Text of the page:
Few things put the final touch on a perfect day on the lake in a pontoon boat than a delicious meal cooked on the grill, on the water. Bennington Pontoon Boat owners know that if there is something you are not able to do on your boat, then it's time you found out how to do it.
There are many varieties of grills that are built to function on your pontoon boat, but choosing the right one depends on a number of factors. Remember, that it is always best to consult your local Bennington Pontoon Boat dealer to find the best fit for your boat.
Types of Pontoon Grills
When choosing a grill for your pontoon boat, you must first decide between a charcoal or gas grill. While many sea-faring chefs believe that charcoal gives a better flavor, gas is often more convenient. Choose what works best for you. Most boat gas grills use a one-pound propane cylinder. While these are usually more than enough for a small family lunch, larger meals or foods that take longer to cook may need additional tanks.
Charcoal Grill for Pontoon Boat
Charcoal grills are for purists. Cooking with charcoal adds a special flavor to meats, and the grills themselves are relatively inexpensive. Buy one with a mount that attaches to the boat's handrail or rod holder and positions the grill over the water, so that that any hot ashes or embers will fall overboard instead of onto the deck.
Gas Grill for Pontoon Boat
Propane grills start up easily and heat up quickly, compared to charcoal, which can be difficult to light and takes 20 or 30 minutes before it's ready to cook on. Propane grills present no dangers from burning embers, and they produce no messy ash.
Electric Grill for Pontoon Boat
Like propane grills, electric grills start heating instantly, and there are no problems with embers or ashes. Another advantage of electric grills is that they cook without flames, so you can use them in marinas that prohibit the use of open flames. On the downside, they require a source of A/C power. Unless you have a generator onboard (unlikely), you're limited to cooking where shore power is available.
Grill Size & Pontoon Grill Mount
Boat grills generally come in two shapes, rectangle and circular. Rectangle grills allow for more room for food, best for large parties and families, while circular grills can double as a stove or oven and typically be rotated. Grills can also be mounted onto the side of a boat or portable. If you plan to leave your grill on the boat for an extended period of time, or boat in an area where rougher water can be expected, a mounted grill is likely your best bet. If you are bringing the grill to a beach or camp area for use off the boat, a portable grill makes more sense.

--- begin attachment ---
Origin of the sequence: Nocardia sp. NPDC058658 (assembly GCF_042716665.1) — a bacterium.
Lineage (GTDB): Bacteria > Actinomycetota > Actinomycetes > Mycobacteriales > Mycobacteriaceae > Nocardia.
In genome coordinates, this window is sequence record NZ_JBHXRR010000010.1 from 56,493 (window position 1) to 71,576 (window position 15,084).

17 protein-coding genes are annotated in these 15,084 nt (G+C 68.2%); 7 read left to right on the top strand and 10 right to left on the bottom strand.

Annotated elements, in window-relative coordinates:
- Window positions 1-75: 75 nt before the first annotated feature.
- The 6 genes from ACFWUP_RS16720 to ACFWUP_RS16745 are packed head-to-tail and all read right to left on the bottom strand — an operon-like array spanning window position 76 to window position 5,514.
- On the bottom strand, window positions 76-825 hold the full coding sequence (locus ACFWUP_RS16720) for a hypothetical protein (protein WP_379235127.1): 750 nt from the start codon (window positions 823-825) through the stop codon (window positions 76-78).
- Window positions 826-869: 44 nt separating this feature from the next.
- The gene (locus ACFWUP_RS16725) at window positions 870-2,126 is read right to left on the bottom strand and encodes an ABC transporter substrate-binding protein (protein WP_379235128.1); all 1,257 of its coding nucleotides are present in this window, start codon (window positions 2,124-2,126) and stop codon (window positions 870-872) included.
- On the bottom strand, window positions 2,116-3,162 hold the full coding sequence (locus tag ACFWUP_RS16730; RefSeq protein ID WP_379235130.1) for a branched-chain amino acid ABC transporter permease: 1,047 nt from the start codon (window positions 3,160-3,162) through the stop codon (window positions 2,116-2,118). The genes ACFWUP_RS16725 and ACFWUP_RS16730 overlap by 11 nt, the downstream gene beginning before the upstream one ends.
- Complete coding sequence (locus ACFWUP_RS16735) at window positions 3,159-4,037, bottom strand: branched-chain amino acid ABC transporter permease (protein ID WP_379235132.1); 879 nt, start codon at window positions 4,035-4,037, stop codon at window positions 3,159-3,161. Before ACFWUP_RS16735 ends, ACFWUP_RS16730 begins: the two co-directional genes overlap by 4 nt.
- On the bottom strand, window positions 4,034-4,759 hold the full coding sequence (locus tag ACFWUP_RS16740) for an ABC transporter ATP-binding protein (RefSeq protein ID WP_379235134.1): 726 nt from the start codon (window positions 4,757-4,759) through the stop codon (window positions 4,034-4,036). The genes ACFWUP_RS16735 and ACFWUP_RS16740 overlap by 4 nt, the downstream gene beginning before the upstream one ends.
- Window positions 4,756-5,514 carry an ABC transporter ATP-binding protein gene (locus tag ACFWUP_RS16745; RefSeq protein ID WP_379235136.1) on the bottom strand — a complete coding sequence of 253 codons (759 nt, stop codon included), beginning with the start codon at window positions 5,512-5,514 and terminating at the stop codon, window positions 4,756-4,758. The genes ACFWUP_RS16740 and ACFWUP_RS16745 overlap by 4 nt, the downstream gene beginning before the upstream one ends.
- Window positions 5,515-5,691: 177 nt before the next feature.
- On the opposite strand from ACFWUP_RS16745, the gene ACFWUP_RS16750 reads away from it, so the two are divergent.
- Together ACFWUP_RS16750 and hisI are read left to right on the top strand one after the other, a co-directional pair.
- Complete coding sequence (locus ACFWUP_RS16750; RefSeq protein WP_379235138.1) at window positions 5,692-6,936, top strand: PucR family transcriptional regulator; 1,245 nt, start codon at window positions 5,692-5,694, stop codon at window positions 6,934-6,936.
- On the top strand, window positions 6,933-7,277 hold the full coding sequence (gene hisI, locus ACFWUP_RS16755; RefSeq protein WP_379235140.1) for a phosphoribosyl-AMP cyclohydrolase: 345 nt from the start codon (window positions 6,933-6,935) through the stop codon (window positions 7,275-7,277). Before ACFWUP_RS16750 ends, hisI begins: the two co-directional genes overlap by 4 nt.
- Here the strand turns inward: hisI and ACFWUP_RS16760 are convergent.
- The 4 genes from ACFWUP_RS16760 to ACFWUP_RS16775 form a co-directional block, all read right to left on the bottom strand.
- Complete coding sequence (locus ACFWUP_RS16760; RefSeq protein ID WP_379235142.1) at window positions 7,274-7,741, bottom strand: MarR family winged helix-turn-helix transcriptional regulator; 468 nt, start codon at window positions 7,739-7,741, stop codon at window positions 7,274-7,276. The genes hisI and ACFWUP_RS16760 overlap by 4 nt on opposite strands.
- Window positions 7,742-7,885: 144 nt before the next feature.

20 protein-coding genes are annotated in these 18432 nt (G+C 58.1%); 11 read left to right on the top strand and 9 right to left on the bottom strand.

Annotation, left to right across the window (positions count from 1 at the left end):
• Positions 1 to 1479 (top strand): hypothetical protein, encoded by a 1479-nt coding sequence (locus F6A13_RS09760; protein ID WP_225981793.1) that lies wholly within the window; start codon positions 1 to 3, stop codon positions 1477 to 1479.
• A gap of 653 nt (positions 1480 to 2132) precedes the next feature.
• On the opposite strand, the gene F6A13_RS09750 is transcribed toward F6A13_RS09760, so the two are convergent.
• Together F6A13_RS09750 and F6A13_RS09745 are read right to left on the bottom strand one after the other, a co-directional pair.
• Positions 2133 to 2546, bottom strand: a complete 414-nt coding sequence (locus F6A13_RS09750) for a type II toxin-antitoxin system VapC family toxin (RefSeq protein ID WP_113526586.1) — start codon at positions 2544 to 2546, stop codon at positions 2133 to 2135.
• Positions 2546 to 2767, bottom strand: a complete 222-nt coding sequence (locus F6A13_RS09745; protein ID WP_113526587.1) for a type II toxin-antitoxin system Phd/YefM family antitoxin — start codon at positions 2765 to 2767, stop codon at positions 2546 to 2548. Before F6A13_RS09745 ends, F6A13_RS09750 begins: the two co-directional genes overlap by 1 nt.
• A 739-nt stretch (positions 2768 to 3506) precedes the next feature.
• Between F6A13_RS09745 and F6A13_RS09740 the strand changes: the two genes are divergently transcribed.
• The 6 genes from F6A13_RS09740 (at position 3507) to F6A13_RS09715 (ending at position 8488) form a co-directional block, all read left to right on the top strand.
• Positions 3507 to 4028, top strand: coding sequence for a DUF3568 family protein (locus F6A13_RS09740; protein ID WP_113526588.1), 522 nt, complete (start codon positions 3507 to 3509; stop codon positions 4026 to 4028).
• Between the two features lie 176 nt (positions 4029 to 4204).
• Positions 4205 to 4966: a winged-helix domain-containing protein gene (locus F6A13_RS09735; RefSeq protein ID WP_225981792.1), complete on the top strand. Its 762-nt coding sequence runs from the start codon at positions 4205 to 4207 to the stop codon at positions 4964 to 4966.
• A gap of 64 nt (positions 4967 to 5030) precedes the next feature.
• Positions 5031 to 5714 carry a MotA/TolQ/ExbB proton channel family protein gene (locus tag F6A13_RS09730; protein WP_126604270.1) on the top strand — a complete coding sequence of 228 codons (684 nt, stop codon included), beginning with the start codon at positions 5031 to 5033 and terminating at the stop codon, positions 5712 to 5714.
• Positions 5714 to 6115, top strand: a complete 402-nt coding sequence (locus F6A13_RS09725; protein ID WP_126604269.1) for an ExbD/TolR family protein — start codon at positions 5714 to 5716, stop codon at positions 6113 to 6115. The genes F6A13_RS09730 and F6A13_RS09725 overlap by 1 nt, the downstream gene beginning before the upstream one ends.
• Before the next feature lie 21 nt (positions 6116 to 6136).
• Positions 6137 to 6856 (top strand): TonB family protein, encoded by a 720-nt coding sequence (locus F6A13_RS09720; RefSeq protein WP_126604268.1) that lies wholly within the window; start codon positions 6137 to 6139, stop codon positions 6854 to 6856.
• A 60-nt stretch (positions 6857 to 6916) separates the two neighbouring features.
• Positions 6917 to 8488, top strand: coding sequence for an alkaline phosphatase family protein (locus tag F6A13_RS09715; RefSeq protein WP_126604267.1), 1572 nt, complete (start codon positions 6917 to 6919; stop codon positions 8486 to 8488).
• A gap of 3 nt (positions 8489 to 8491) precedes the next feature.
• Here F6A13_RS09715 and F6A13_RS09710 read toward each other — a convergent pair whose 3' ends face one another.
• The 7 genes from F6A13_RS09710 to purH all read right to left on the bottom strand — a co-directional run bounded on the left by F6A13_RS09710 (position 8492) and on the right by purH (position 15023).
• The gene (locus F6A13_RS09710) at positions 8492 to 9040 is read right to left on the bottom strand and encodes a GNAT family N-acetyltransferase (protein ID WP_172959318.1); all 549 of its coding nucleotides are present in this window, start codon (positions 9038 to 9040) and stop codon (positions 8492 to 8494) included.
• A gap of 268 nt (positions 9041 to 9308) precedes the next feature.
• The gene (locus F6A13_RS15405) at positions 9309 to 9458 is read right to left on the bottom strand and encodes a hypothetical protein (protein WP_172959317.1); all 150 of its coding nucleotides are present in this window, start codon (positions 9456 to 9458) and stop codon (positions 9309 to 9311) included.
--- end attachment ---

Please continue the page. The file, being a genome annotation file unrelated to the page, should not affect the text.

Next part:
Brands like Magma, Kuuma and Coleman offer fantastic solutions for a wide variety of grill styles.
Finally, consider the area on the boat that is most appropriate for mounting. This is an additional subject that should be discussed with your local Bennington Pontoon Boat dealer. Be sure that the grill can be mounted out of the way of the captain as well as not to interfere with passengers or recreational activities like fishing. As always, make sure you practice grilling safety while on your pontoon boat.
Tips for Boat Grilling Safety
Once you've chosen your grill, using it can be a safe, enjoyable experience, provided you follow these tips:
- Use the grill only when the boat is tied up or anchored. Grilling while underway is dangerous for those using the grill and those around it. Given just the wrong wave set, you could also lose your meal overboard.
- Keep the grill away from and downwind of flammables like biminis and other boat fabrics.
- Check propane connections before lighting.
- Never leave a lit grill unattended.
- Put out or turn off the grill as soon as you finish cooking.
- Make sure the grill is fully cooled and put it away before you begin moving.
Here are additional rules specific to the use of charcoal grills:
- Position the grill so that no ashes or embers can fall on the boat.
- Use only charcoal lighter fluid as an accelerant, and apply it only before you light the coals. Never use gasoline, and never apply lighter fluid after the fire has started.
- Do not dump ashes or coals overboard when you're done cooking. The cover of the grill is designed to smother the fire and keep the ashes contained until you return to shore, where you can dispose of them safely after giving them plenty of time to ensure they are completely dead.